This week I’ll be focusing on another more pertinent but no less related issue: justice for children. By that I include everything and anything, but for the purpose of specificity I shall focus on one key theme: what recourse do our children have to the legal system of this country? Or more to the point, is that recourse sufficient, and are the provisions contains in our statute books adequate to the task of recognising juvenile offenders as children first and criminals second?

Human rights and individual justice are not merely pretty words. History, it must be said, doesn’t paint a pretty picture when it comes to how they’ve been misused, contorted, and neglected. It’s difficult to even begin to imagine how and why the legal system and relevant authorities in a society conveniently ignore the rights of the child, but it has happened and is happening. Even now. For the purposes of this essay, I will focus on three broad areas, pertaining to our country: the statistics, the legal lacuna, and broad imperatives needed to set things right.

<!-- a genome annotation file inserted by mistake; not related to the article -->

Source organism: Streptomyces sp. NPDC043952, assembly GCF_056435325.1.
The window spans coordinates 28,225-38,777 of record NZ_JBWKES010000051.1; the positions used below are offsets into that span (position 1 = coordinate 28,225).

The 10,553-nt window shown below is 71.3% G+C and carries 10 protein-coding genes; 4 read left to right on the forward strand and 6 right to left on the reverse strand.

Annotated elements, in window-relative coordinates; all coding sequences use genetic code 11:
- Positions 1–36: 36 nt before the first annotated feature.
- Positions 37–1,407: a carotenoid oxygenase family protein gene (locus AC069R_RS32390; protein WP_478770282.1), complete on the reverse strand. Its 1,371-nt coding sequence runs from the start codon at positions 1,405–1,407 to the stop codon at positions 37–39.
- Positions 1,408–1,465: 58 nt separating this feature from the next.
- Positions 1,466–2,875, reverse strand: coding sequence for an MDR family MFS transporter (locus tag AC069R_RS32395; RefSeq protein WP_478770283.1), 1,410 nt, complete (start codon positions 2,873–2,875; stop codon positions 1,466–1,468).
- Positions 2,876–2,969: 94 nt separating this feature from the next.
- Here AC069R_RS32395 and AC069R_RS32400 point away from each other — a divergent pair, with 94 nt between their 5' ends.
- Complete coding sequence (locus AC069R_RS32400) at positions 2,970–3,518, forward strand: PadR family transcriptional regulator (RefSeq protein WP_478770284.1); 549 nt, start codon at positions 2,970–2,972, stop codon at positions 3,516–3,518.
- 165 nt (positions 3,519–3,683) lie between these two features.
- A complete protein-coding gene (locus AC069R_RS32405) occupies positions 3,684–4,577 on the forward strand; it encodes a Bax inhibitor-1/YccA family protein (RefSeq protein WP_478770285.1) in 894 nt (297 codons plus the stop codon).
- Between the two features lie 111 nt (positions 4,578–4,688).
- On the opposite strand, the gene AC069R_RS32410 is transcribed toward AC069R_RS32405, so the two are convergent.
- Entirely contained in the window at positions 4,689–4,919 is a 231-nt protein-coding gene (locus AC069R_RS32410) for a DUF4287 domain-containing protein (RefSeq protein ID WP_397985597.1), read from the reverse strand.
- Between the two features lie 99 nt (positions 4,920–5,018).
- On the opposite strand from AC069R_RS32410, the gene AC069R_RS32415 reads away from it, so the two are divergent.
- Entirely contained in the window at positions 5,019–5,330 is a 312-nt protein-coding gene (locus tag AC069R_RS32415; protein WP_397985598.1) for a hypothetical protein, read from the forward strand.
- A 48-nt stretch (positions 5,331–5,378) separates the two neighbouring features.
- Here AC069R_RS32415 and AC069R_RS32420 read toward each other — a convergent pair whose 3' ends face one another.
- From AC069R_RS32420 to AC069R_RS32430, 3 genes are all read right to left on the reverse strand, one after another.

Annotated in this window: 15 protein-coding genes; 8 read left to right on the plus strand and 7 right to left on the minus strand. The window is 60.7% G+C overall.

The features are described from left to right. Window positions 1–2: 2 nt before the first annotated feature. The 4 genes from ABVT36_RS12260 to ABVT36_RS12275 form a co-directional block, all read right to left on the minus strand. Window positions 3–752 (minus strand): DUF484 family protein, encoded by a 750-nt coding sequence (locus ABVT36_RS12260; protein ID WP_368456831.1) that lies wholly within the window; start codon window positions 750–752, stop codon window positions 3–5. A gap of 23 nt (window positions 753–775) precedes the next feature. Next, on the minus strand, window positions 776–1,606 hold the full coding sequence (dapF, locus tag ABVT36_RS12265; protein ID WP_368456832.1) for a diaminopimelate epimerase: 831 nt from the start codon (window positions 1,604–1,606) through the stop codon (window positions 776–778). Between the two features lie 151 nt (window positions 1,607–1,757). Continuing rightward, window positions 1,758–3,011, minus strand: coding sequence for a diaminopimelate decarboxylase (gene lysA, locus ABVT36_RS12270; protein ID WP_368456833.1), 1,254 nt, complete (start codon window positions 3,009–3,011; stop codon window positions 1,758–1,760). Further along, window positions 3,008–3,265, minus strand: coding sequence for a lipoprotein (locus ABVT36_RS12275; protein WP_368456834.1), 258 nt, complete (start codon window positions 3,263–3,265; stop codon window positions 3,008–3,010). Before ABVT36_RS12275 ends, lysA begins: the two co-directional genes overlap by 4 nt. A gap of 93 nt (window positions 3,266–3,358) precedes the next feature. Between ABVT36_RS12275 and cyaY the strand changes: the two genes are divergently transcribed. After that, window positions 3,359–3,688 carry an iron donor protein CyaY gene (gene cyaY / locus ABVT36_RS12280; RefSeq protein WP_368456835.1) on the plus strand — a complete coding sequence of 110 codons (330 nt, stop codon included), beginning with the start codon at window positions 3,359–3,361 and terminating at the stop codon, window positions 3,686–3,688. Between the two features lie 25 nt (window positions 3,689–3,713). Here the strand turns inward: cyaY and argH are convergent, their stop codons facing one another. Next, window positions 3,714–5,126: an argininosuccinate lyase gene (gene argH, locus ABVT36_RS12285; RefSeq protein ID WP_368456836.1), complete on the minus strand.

The United Nations Convention on the Rights of the Child is not immutable. It interweaves areas and pertinent issues connected to children. It’s hard to pinpoint which areas are more important and which areas are not, but for me, affirming rights just doesn’t make sense without providing for a proper, cohesive resort which the accused and the victim can use. In other words, the Convention recognises the need to establish Juvenile Courts, not just to try offenders but to ensure that victims of abuse, neglect, and other heinous crimes committed against them achieve equity.